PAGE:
Understanding the Tech of a Motorcycle Engine

Learn the ratios that help your motorcycle run

Understanding the Tech of a Motorcycle Engine
The mixing of elements inside the engine's combustion chamber is what ultimately makes your motorcycle go. What ratios of the various mixtures is correct?Photography by Dean Groover

When a cloud of gasoline and air is compressed and ignited in an engine's combustion chamber, the tremendous heat released causes the trapped gases to expand with great intensity. The enormous pressure works against the piston, driving it downward, rotating the crankshaft and ultimately making the wheels of your motorcycle go round and round.

It sounds simple, and for the most part, is. There’s only one catch: The proportions of air and fuel have to be right on the money. Get them wrong and you’ll be lucky if the engine starts, let alone runs properly.

In theory, something on the order of 14.7 pounds of air to 1 pound of fuel should work nicely, and in fact, when air and gasoline are mixed in those proportions, the mixture is said to have the proper stoichiometric, or chemically correct, ratio. Unfortunately, the operative phrase here is “in theory.” In the real world, the best performance is usually obtained when the mixture is biased toward somewhat more fuel. (The amount being determined by engine temperature, throttle position and rpm.) Allow me to digress, though, and point out that the terms “richer” and “leaner,” as used to describe the air/fuel ratio, refer to the engine’s requirements and not to the stoichiometric ratio. As you’ll see, an engine fed a rich mixture of, say, 10:1, can still be lean in a given circumstance.

When an engine is initially started, for example, it needs a very rich mix. At cranking speeds, intake velocity is minimal, and because the intake tract and combustion chamber are cold, thermal efficiency is low. Since chilly, slow-moving fuel neither atomizes nor vaporizes very well, ignition is difficult, and only a small portion of gasoline evaporates and burns. Under these conditions, a blend of around 4:1 is needed just to light the fire.

As the engine warms up, vaporization improves, and the mixture can be leaned out. Idling, however, even when the bike is warm, also demands a rich mixture. Because intake velocity is leisurely at low rpm, fuel and air don’t mix well and combustion is inefficient. Consequently, idle mixtures should hover in the vicinity of 10:1 or 12:1.

At normal operating temperature, turning moderate rpm, thermal efficiency and intake velocity are both high. The fuel and air blend well and the mixture ignites easily, so we can lean the mixture out even further. Typically, at a steady cruise, an air-to-fuel ratio of about 14.8:1 to 15:1 provides the best compromise between economy and power. Unless what we’re riding has an EFI system operating in closed-loop mode, this is as close as most of us will get to our ideal stoichiometric mix of 14.7:1.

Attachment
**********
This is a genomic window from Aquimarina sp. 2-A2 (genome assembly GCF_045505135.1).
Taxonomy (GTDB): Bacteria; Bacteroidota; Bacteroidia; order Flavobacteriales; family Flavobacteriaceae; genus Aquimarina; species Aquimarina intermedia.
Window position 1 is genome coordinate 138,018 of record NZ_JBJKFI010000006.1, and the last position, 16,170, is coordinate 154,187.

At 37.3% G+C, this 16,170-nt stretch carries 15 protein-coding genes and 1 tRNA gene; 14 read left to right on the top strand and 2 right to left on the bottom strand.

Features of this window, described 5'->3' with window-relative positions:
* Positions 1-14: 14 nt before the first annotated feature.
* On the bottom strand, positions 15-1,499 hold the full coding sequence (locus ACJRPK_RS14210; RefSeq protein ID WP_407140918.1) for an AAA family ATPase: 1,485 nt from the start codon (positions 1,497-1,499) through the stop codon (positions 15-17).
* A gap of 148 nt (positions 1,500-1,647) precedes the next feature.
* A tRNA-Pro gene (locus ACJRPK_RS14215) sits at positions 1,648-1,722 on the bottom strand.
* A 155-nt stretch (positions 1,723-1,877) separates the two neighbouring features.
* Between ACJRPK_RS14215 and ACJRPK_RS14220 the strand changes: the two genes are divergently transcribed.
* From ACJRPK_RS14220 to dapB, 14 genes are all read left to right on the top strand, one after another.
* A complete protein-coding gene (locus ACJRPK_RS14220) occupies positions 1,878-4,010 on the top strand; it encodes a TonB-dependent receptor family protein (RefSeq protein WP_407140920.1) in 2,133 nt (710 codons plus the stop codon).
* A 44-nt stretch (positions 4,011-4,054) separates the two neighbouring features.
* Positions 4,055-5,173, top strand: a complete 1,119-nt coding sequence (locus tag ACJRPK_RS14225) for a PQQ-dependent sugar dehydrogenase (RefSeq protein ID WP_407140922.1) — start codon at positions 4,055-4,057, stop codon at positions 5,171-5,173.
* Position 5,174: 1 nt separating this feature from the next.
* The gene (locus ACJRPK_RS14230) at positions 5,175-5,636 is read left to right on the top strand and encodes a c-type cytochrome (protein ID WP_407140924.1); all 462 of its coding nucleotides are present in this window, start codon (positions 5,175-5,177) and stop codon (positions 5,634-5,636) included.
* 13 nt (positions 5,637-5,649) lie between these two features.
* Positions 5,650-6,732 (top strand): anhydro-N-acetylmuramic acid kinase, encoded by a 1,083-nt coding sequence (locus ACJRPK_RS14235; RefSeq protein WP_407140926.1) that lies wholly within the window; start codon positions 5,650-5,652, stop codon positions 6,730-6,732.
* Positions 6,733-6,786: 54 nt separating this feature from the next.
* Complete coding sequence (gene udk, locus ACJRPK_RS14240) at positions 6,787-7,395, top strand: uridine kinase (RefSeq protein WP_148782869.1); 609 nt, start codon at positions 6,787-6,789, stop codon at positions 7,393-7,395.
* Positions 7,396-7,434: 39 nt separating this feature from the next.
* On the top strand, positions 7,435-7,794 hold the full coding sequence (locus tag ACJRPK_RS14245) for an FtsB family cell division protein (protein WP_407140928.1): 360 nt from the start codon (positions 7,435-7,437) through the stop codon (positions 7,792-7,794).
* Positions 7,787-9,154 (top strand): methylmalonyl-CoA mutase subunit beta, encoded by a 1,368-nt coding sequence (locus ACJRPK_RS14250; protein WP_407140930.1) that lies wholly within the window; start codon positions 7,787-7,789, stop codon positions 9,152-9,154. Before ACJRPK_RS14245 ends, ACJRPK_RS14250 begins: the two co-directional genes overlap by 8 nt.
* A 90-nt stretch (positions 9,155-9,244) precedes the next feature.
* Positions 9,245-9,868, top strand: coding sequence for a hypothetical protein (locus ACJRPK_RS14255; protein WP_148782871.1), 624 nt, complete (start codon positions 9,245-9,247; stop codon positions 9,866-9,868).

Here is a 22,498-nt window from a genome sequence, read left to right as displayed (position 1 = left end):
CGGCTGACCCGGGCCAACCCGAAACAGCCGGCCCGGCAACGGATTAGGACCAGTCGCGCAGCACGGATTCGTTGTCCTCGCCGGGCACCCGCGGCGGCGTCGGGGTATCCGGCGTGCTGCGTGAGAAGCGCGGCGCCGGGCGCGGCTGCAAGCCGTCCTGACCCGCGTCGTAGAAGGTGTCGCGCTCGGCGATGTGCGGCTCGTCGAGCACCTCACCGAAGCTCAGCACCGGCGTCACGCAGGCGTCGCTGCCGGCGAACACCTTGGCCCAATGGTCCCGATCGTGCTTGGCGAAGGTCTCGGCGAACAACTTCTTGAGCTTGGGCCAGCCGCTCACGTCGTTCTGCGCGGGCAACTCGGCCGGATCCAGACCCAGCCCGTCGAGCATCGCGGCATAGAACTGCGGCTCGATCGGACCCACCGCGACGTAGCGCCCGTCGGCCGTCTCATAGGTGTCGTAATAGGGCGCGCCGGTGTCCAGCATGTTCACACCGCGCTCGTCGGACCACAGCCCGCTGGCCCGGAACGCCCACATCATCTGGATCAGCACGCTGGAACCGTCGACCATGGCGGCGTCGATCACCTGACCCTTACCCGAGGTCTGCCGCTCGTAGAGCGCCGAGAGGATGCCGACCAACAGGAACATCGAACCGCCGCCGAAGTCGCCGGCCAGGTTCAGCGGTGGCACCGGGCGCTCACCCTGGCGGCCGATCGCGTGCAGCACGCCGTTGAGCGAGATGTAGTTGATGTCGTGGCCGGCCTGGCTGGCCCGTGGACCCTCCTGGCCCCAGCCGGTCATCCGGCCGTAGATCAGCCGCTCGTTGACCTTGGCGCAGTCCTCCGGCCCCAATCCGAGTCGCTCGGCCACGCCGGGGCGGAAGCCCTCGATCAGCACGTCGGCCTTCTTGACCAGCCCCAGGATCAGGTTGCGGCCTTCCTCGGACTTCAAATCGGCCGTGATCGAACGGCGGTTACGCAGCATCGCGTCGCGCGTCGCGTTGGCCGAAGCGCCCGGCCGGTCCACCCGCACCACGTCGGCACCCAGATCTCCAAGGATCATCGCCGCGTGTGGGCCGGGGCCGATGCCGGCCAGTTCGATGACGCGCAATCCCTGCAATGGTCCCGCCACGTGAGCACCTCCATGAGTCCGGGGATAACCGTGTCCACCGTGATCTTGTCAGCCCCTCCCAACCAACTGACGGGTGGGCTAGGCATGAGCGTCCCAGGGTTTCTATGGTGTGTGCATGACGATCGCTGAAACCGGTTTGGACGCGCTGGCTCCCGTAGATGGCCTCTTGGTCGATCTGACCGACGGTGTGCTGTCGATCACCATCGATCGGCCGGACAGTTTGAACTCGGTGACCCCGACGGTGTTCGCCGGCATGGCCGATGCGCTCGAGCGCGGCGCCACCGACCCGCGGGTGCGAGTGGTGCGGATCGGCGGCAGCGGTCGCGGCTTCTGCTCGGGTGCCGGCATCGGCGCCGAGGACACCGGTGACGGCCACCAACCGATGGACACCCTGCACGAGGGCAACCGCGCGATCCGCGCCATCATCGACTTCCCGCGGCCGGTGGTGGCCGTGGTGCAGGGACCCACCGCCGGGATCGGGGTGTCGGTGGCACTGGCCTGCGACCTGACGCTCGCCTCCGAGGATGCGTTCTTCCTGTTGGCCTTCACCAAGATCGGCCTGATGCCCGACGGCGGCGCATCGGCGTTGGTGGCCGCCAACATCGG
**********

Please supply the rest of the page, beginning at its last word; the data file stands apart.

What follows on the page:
Conversely, during WFO operation a slightly richer mixture of around 12:1 or 13:1 is usually the hot setup, though that’s by no means carved in stone. Due to design and tuning anomalies, some engines may make their best peak power with slightly richer or leaner ratios.

So what happens when the mixture gets too far to one side? When the mix is overly rich, excess fuel cools things off, slowing combustion and reducing power. It also raises emissions because unburned gasoline components exit the tailpipe straight into the atmosphere. Additionally, rich mixtures foul plugs and create carbon deposits in the engine, and in severe cases can dilute the engine oil (especially on the cylinder walls), thus causing premature engine wear. Lastly, and for obvious reasons, a rich mixture stunts fuel mileage.

If the mixture is too lean, there’s not enough fuel to combine and burn with the available oxygen, so power is also reduced. Furthermore, a lean mix burns slowly, which increases the head’s and cylinder’s exposure to heat and makes the engine run overly hot. Run it too lean for too long and there’s a good chance you’ll do some serious damage. Ironically, a lean mixture can also increase emissions because the burn is incomplete. The engine can develop a lean misfire, causing it to skip a combustion cycle and release unburned fuel, just like a rich mix.

In sum, both rich and lean mixtures emit excess pollutants and create running, starting and driveability problems, which is why good tuners and the factories work so hard at getting the mixture spot on. Problem is, they don’t always get it right, and even if they do, changes to anything that affects airflow through the engine—an aftermarket pipe or modifications to the airbox, to name a few—can undo all their good work and necessitate the installation of a jet kit or fuel-management system to restore correct air-to-fuel ratios.

As you’ve probably realized, internal-combustion engines are somewhat intolerant devices. Like obsessive-compulsive technical editors, they tend to want everything just so. Vary air-to-fuel ratios too far in either direction and they become moody, cantankerous and, in some cases, downright vindictive.

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